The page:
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    • Andy_WSM
    • By Andy_WSM 8th Nov 09, 7:55 AM
    • 2,001 Posts
    • 4,422 Thanks
    Andy_WSM
    • #2
    • 8th Nov 09, 7:55 AM
    • #2
    • 8th Nov 09, 7:55 AM
    Pennies.

    Assuming 60W load (may be slightly higher or lower, but not far off this) & 11p/Kwh electricity price. You're looking at under half a pence per hour to run it.

    Most electric blankets have a thermostatic or variable control anyway, so in reality, even less to run than the figure above.
  • moonrakerz
    • #3
    • 8th Nov 09, 11:47 AM
    • #3
    • 8th Nov 09, 11:47 AM
    " Running costs will vary of course according to usage and your current electricity provider tariff but typically they can be around 3 - 5 pence per night. All night electric blankets are safe economical and comfortable."

    I think they are great - so does the cat !
    • NeverInDebt
    • By NeverInDebt 8th Nov 09, 11:50 AM
    • 2,533 Posts
    • 3,001 Thanks
    NeverInDebt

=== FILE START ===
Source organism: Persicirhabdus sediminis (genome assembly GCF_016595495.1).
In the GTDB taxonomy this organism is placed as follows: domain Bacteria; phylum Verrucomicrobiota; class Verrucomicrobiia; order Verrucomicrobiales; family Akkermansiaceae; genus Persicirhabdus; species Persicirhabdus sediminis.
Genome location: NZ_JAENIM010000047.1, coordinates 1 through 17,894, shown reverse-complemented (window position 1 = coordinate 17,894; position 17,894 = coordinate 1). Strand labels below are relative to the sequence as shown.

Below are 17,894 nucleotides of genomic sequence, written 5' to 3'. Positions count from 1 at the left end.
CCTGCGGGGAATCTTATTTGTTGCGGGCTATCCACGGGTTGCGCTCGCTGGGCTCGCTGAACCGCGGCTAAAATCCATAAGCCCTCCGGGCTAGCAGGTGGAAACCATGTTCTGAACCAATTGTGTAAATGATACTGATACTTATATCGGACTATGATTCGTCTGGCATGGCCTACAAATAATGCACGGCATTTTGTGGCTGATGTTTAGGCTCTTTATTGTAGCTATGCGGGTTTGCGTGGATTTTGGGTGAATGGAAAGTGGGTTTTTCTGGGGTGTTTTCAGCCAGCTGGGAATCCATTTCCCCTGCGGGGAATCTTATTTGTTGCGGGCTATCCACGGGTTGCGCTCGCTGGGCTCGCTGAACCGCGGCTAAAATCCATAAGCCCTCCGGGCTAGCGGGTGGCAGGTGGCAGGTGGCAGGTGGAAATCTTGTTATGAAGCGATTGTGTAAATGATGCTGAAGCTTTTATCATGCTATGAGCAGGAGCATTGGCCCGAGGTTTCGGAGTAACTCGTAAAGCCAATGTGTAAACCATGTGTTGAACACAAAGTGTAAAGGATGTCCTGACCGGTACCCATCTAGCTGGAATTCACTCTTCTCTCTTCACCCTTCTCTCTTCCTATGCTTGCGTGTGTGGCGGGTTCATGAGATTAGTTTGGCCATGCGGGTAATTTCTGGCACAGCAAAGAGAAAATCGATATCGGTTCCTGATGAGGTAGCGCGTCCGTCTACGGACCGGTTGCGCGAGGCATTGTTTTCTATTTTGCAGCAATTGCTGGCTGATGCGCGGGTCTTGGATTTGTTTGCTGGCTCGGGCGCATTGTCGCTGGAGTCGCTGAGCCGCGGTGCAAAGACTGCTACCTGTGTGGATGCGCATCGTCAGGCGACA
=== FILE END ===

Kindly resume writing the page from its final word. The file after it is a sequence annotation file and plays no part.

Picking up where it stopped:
• #4
    • 8th Nov 09, 11:50 AM
    • #4
    • 8th Nov 09, 11:50 AM
    So does the bed bugs
    • Fire Fox
    • By Fire Fox 8th Nov 09, 11:54 AM
    • 23,851 Posts
    • 27,065 Thanks
    Fire Fox
    • #5
    • 8th Nov 09, 11:54 AM
    • #5
    • 8th Nov 09, 11:54 AM
    So does the bed bugs
    Originally posted by NeverInDebt
    Not if you air the bed properly and use pillow and mattress protectors!
    What a difference a day makes, twenty four little hours.
  • Zaklt
    • #6
    • 9th Nov 09, 5:23 AM
    • #6
    • 9th Nov 09, 5:23 AM
    ordered one on ebay yesterday ! can't wait !
    • Maz
    • By Maz 9th Nov 09, 11:44 AM
    • 1,422 Posts
    • 1,408 Thanks
    Maz
    • #7
    • 9th Nov 09, 11:44 AM
    • #7
    • 9th Nov 09, 11:44 AM
    Best thing I ever bought.

    Makes it even harder to get out of bed on wintery mornings tho'..............:rolleyes:
    • dannymccann
    • By dannymccann 9th Nov 09, 1:54 PM
    • 548 Posts
    • 212 Thanks
    dannymccann
    • #8
    • 9th Nov 09, 1:54 PM
    • #8
    • 9th Nov 09, 1:54 PM
    We got ours from Argos, £20 in the sale for a branded double one, the lead even comes off it so it can in the washing machine!. The lead is a little short but I put it on high 30 minutes before bed and its proper toasty. Put the energy monitor on it and on its highest setting (its not far from burning honestly, its uncomfortably warm for me but the missus loves it hot) it uses 35w